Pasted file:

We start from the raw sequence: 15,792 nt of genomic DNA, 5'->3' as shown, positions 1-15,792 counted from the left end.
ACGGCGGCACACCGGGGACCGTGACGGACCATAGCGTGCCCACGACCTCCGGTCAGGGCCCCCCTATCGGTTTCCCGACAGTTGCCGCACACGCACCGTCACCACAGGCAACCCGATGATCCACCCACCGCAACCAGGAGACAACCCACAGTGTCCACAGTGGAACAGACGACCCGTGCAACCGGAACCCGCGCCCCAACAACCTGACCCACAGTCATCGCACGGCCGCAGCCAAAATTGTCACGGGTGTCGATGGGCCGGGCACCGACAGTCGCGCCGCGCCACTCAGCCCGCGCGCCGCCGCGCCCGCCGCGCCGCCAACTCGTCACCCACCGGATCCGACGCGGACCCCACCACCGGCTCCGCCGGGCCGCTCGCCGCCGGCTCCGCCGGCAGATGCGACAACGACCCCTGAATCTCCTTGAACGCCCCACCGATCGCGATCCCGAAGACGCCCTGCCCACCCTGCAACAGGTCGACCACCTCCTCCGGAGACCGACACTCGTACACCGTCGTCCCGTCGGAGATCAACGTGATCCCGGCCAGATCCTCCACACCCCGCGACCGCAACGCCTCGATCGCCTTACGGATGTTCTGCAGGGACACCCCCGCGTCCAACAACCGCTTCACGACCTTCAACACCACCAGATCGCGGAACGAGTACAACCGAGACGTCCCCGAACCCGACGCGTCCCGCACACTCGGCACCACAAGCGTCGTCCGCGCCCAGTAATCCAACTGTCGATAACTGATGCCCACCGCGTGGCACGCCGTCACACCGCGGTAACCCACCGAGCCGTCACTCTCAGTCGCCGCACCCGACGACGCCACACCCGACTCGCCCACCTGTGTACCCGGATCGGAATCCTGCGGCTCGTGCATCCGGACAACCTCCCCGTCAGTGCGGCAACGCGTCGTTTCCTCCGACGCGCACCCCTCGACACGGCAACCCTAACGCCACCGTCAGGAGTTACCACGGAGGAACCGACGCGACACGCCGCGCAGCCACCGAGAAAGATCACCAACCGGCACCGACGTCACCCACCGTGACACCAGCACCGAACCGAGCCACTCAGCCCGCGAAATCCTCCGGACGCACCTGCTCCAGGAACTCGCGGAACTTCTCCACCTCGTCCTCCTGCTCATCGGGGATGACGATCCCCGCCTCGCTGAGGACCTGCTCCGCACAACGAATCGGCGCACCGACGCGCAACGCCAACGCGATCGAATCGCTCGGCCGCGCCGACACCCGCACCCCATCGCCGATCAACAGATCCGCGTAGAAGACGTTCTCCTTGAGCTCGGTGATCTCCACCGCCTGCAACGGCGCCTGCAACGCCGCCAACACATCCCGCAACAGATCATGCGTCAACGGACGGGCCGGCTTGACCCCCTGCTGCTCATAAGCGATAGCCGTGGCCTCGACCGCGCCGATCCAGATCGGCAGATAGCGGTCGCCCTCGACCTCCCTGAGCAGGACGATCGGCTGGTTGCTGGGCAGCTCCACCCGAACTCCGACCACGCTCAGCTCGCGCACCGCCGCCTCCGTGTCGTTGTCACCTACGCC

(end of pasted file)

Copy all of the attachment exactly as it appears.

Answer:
We start from the raw sequence: 15,792 nt of genomic DNA, 5'->3' as shown, positions 1-15,792 counted from the left end.
ACGGCGGCACACCGGGGACCGTGACGGACCATAGCGTGCCCACGACCTCCGGTCAGGGCCCCCCTATCGGTTTCCCGACAGTTGCCGCACACGCACCGTCACCACAGGCAACCCGATGATCCACCCACCGCAACCAGGAGACAACCCACAGTGTCCACAGTGGAACAGACGACCCGTGCAACCGGAACCCGCGCCCCAACAACCTGACCCACAGTCATCGCACGGCCGCAGCCAAAATTGTCACGGGTGTCGATGGGCCGGGCACCGACAGTCGCGCCGCGCCACTCAGCCCGCGCGCCGCCGCGCCCGCCGCGCCGCCAACTCGTCACCCACCGGATCCGACGCGGACCCCACCACCGGCTCCGCCGGGCCGCTCGCCGCCGGCTCCGCCGGCAGATGCGACAACGACCCCTGAATCTCCTTGAACGCCCCACCGATCGCGATCCCGAAGACGCCCTGCCCACCCTGCAACAGGTCGACCACCTCCTCCGGAGACCGACACTCGTACACCGTCGTCCCGTCGGAGATCAACGTGATCCCGGCCAGATCCTCCACACCCCGCGACCGCAACGCCTCGATCGCCTTACGGATGTTCTGCAGGGACACCCCCGCGTCCAACAACCGCTTCACGACCTTCAACACCACCAGATCGCGGAACGAGTACAACCGAGACGTCCCCGAACCCGACGCGTCCCGCACACTCGGCACCACAAGCGTCGTCCGCGCCCAGTAATCCAACTGTCGATAACTGATGCCCACCGCGTGGCACGCCGTCACACCGCGGTAACCCACCGAGCCGTCACTCTCAGTCGCCGCACCCGACGACGCCACACCCGACTCGCCCACCTGTGTACCCGGATCGGAATCCTGCGGCTCGTGCATCCGGACAACCTCCCCGTCAGTGCGGCAACGCGTCGTTTCCTCCGACGCGCACCCCTCGACACGGCAACCCTAACGCCACCGTCAGGAGTTACCACGGAGGAACCGACGCGACACGCCGCGCAGCCACCGAGAAAGATCACCAACCGGCACCGACGTCACCCACCGTGACACCAGCACCGAACCGAGCCACTCAGCCCGCGAAATCCTCCGGACGCACCTGCTCCAGGAACTCGCGGAACTTCTCCACCTCGTCCTCCTGCTCATCGGGGATGACGATCCCCGCCTCGCTGAGGACCTGCTCCGCACAACGAATCGGCGCACCGACGCGCAACGCCAACGCGATCGAATCGCTCGGCCGCGCCGACACCCGCACCCCATCGCCGATCAACAGATCCGCGTAGAAGACGTTCTCCTTGAGCTCGGTGATCTCCACCGCCTGCAACGGCGCCTGCAACGCCGCCAACACATCCCGCAACAGATCATGCGTCAACGGACGGGCCGGCTTGACCCCCTGCTGCTCATAAGCGATAGCCGTGGCCTCGACCGCGCCGATCCAGATCGGCAGATAGCGGTCGCCCTCGACCTCCCTGAGCAGGACGATCGGCTGGTTGCTGGGCAGCTCCACCCGAACTCCGACCACGCTCAGCTCGCGCACCGCCGCCTCCGTGTCGTTGTCACCTACGCC